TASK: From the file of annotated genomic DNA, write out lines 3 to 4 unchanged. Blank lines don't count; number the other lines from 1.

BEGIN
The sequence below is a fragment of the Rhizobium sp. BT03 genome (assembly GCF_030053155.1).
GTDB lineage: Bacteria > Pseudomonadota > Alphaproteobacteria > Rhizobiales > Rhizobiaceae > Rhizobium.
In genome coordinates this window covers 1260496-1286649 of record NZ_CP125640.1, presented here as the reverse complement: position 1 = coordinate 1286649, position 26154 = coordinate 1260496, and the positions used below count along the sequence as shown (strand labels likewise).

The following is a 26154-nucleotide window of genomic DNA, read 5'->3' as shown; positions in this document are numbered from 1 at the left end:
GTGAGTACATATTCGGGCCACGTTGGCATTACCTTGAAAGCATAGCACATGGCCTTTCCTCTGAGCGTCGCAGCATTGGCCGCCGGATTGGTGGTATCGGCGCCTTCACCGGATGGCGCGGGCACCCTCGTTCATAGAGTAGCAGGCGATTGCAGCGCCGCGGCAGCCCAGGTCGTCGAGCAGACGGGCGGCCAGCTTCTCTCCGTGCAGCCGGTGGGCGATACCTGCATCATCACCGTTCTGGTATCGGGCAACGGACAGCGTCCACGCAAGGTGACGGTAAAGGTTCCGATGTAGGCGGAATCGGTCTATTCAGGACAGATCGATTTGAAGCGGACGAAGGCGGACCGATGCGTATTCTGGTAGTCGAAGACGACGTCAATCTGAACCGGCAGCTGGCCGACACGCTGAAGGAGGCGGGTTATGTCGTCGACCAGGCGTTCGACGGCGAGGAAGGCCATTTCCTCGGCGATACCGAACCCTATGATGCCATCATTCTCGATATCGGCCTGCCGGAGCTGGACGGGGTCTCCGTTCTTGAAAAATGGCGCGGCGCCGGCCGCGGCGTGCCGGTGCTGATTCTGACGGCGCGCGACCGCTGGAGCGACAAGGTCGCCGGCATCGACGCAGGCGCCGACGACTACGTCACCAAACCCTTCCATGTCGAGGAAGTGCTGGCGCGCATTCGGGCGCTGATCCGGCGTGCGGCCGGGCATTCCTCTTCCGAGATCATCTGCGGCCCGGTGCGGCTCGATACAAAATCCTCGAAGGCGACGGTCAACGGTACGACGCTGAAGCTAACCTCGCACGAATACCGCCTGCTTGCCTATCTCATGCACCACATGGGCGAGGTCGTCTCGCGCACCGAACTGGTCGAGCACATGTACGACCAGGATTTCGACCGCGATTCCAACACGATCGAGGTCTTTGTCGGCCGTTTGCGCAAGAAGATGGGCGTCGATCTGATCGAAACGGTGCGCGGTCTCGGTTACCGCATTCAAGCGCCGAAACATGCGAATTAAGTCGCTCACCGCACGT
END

In genome coordinates this window covers 1260496-1286649 of record NZ_CP125640.1, presented here as the reverse complement: position 1 = coordinate 1286649, position 26154 = coordinate 1260496, and the positions used below count along the sequence as shown (strand labels likewise).

The following is a 26154-nucleotide window of genomic DNA, read 5'->3' as shown; positions in this document are numbered from 1 at the left end: